Microbial Puppet Masters – Bacteriophages are the most abundant organisms on Earth. They can infect and kill bacteria, but also form ‘partnerships’, acting like puppet-masters to manipulate how their bacterial hosts function. Immerse yourself in an accessible, dynamic, interactive model bronchus to see how bacterial diseases in the lung are caused by “bacteriophages” – the viruses that kill bacteria.

From tree to bar: A journey through chocolate – Imagine this – you bite into a bar of chocolate, but it tastes surprisingly like coffee. Researchers are helping South African farmers identify microbes that influence the taste of the chocolate bars we all love. Give your taste buds a run for their money with a chocolate tasting session, with chocolate all the way from Trinidad.

 Mind over matter – Will computers ever be able to read our mind? Researchers are improving links between the nervous system and computers, so that people with cerebral palsy and stroke survivors will be able to communicate more effectively. Put your thinking cap on and see what activities you can take part in, using only your mind and muscles. 

Ocean travellers – The effects of phytoplankton moving may seem like a ‘drop in the ocean’ compared to the migration of a whale pod. Meet the researchers studying the oceans’ travellers in all their forms. Understand how marine structures, fishing pressure, oil spills, and warming all influence the movements of creatures large and small, and how human behaviours can help the ocean thrive.

Remote controlled healing – What if we could heal our bodies by remote control? Meet the researchers who are developing “injectable treatments” for diseases like Parkinson’s, osteoarthritis, or even a broken leg, by injecting stem cells into the body, using magnets to steer them to a specific location and remotely activating them.

The Third Thumb – We often talk about needing an extra pair of hands – but how would you fare with an extra thumb? By using a foot-controlled 3D printed thumb, try your hand at games testing your dexterity, and see how quickly you can pick up a piece of Sellotape. Understanding how we adapt to an extra digit can help to improve the prosthetic limbs of the future. Thumb war anyone?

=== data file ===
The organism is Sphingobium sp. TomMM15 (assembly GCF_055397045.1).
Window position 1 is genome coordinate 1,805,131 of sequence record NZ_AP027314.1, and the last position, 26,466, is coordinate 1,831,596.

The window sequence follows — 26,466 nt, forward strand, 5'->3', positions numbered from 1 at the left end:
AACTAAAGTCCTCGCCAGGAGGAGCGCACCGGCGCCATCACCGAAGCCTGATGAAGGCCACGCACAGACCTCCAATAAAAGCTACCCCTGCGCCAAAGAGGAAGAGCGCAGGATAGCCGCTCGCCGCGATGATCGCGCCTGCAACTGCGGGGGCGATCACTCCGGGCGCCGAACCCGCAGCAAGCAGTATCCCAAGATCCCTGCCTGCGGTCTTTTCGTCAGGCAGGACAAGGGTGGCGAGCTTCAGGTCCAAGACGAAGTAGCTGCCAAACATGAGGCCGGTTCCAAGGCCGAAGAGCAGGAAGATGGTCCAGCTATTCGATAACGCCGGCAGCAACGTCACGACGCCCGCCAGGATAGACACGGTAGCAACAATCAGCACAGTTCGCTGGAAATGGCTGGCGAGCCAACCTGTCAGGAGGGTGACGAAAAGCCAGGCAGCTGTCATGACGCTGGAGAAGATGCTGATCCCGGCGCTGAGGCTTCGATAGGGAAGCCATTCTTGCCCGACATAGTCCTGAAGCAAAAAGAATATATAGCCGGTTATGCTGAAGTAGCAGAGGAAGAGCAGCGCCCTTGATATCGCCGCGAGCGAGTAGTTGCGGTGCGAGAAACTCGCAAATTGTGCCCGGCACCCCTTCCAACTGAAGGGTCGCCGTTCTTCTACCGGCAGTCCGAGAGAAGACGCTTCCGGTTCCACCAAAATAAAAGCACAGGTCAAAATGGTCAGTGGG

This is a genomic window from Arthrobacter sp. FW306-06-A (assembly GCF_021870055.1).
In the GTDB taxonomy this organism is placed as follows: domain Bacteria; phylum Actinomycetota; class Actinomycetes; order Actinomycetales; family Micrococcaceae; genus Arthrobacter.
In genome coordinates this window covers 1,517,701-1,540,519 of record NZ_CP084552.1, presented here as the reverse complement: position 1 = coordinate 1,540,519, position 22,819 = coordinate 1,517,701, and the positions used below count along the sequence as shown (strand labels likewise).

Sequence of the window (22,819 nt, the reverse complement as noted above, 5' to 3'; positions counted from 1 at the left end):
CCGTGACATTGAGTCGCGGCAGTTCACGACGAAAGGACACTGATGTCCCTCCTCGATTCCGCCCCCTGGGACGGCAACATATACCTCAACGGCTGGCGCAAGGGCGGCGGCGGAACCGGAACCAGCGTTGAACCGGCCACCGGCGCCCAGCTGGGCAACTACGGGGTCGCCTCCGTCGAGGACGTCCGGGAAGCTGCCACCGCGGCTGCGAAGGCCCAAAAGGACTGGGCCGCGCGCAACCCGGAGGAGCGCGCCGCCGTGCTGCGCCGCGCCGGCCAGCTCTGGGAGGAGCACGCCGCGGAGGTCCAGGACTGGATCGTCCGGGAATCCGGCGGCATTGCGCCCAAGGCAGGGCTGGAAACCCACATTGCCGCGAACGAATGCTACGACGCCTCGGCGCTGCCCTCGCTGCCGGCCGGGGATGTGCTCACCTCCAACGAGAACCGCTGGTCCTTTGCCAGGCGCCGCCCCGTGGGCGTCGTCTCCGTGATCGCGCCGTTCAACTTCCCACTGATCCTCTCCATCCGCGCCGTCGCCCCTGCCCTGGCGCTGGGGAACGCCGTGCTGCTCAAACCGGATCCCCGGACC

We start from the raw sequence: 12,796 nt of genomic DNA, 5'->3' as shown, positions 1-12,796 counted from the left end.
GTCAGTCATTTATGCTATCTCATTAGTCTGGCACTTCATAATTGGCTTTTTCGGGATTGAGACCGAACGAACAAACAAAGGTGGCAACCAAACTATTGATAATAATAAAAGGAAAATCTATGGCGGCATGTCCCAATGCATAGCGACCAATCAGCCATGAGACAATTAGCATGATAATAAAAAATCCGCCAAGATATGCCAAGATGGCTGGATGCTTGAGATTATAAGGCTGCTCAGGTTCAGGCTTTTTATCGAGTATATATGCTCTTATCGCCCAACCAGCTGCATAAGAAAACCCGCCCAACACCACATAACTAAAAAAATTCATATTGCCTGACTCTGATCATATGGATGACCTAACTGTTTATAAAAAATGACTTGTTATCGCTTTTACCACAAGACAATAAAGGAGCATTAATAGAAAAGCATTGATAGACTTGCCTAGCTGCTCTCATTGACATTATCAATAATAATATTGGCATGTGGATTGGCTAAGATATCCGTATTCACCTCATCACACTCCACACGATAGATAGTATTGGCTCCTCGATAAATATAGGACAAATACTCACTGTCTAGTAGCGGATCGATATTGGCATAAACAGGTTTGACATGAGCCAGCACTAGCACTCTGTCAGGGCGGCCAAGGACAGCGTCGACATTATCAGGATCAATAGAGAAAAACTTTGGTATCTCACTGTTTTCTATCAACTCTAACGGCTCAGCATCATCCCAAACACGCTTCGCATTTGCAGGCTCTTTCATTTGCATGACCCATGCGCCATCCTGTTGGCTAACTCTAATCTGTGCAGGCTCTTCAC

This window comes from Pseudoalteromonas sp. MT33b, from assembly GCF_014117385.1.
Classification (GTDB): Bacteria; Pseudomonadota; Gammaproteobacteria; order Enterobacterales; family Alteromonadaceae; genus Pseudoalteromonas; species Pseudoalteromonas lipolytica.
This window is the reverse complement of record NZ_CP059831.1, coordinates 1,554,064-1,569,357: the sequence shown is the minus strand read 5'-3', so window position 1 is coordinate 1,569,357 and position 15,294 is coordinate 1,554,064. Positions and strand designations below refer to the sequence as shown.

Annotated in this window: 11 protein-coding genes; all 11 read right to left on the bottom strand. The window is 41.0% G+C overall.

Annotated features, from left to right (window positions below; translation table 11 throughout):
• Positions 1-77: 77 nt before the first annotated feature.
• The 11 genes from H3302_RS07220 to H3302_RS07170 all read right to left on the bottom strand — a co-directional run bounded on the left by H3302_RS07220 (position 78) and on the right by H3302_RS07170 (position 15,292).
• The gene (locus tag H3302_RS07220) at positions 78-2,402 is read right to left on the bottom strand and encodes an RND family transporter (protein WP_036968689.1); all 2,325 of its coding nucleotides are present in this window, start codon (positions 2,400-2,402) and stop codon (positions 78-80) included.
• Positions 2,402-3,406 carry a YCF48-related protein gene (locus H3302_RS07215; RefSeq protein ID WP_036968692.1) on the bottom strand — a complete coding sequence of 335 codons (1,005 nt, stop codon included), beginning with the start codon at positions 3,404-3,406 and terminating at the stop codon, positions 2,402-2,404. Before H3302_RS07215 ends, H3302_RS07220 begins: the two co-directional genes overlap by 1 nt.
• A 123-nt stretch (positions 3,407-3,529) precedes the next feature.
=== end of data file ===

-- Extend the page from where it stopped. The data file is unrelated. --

The Story of the Winchcombe Meteorite – If you have ever stared at the sky hoping to see a shooting star, this exhibit is the one for you. Winchcombe is the first meteorite to be recovered in the UK in 30 years and these researchers are offering you the opportunity to hold the rare substance in your hands and see a replica of the meteorite crater from a suburban driveway in Gloucester. 

The future of fusion – Fusion could be the solution to the Earth’s energy crisis, but how do we handle the immense temperatures involved? Participants can mimic the effects of the ‘Super-X divertor’ –  a way to manage heat and bring fusion power to the grid – by steering their own infrared beams, finding out more about how it can help us build a better planet. 

Berry Solar Cells –To replace fossil fuels, we need to be able to produce solar-generated electricity. Learn how dyes from cherries, blackberries and blackcurrants can convert light into electricity in an efficient and inexpensive way by making “smart zombies” – wireless devices that harvest indoor light and could even power your mobile or PC.

Smashing stereotypes – Meet the researchers showing us that groups of people are more similar in their values and other psychological characteristics than it is commonly assumed. Highlighting these similarities, for example between women and men or people who hold different political views, helps to reduce stereotypes, and improves respect.